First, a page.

It’s said that McGeady based the hull on a Chris Craft design that Ravenhall saw in an American magazine in 1948 (refer clippings below).
Diane recalls the hull arriving & being placed on the front lawn, neighbors in those days must have been a lot more accommodating than they are today as Ravenhall worked night & day outfitting her. Diane recalls that the engine was already installed when the hull arrived. The work must have been undertaken at a cracking pace as the hull arrived in early December 1948 & she was launched at Okahu Bay on Anniversary weekend 1949. Diane says she leaked like a sieve & they had to work the bilge pump the whole way to Islington Bay on the maiden voyage. The building process & this first trip set the scene for a lifetime love of the sea & the boat for the entire family.
A few years after launching (c.1954/55) Ravenhall decided to rebuild the deck house & add a flying bridge. This gave Ravenhall direct door access to the engine room under the flying bridge rather than having to pull up the floorboards of the main cabin. At this time he replaced the original Lees Marine petrol engine with a Perkins diesel.
The Ravenhall family used to spend every weekend aboard, from Labour Weekend to Easter, and all summer holidays.  In the winter she was hauled up into the family boat shed in Ngapipi road  for maintenance. The boat shed had been in the Ravenhall family for years – originally owned by Diane’s grandfather – Chas W Ravenhall who owned the launches Silver Spray and Ismay.

Hukarere was invited to take part as a patrol boat, when the Gothic came into Auckland Harbour, for the Royal visit.  Diane recalls being anchored out in the Rangitoto Channel for about 8 hours in a rough sea, a day she & the family did not forget.  For many years Hukarere was designated the NZ Herald press boat for the Auckland Regatta (refer photos with ‘Press’ burgee flying).  In this role she was often involved in rescuing the little racing yachts when the wind was just too much for them.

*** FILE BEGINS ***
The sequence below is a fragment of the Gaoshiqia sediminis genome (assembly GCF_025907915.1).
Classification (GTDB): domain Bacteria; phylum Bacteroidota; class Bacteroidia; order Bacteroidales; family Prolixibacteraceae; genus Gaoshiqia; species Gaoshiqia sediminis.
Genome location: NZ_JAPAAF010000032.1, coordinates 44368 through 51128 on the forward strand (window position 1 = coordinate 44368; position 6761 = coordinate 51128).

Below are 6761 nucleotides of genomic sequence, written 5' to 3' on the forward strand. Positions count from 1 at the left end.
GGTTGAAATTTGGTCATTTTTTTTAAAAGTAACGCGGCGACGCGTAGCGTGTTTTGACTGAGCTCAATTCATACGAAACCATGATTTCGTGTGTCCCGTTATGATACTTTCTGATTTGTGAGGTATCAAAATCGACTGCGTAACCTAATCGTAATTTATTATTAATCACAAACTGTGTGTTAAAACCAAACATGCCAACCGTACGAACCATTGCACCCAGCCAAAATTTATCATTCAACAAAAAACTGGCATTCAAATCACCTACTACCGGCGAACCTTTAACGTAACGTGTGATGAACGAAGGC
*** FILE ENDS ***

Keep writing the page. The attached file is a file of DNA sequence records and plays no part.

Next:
As a result of changing family circumstances the descision was made to sell the boat in 1960 & buy a beach house. Hukarere had a new owner at Waiheke Island where she was moored for a number of years.

As always interested in what became of her post 1960 & where she is today.

 Design Inspiration

30-06-2015. An update from Ian Rawnsley (great son-in-law of Chas Ravenhall)

Last week, my wife (youngest daughter of Les Ravenhall) and I went down to the boat sheds on Ngapipi Road to check which shed used to house Hukarere and, thanks to Glenn Burnnand, we were able to establish, as believed, that it was shed 15.

The last time that we saw Hukarere was in March 2000 when, by sheer chance, on a visit to Waiheke Island, we saw her in Matiatia Bay and was owned by a bus driver.
I understand that it has been sold several times since then.

11-11-2015 Photos Added Below

The photos above show the arrival of Hukarere at the Ravenhall family home in Mission Bay. Seen are the 3 Ravenhall sisters (Diane, Barbara & Briar) & a mix of uncles and neighbours on hand to supervise & admire. Photos ex Ravenhall family via Ken Ricketts.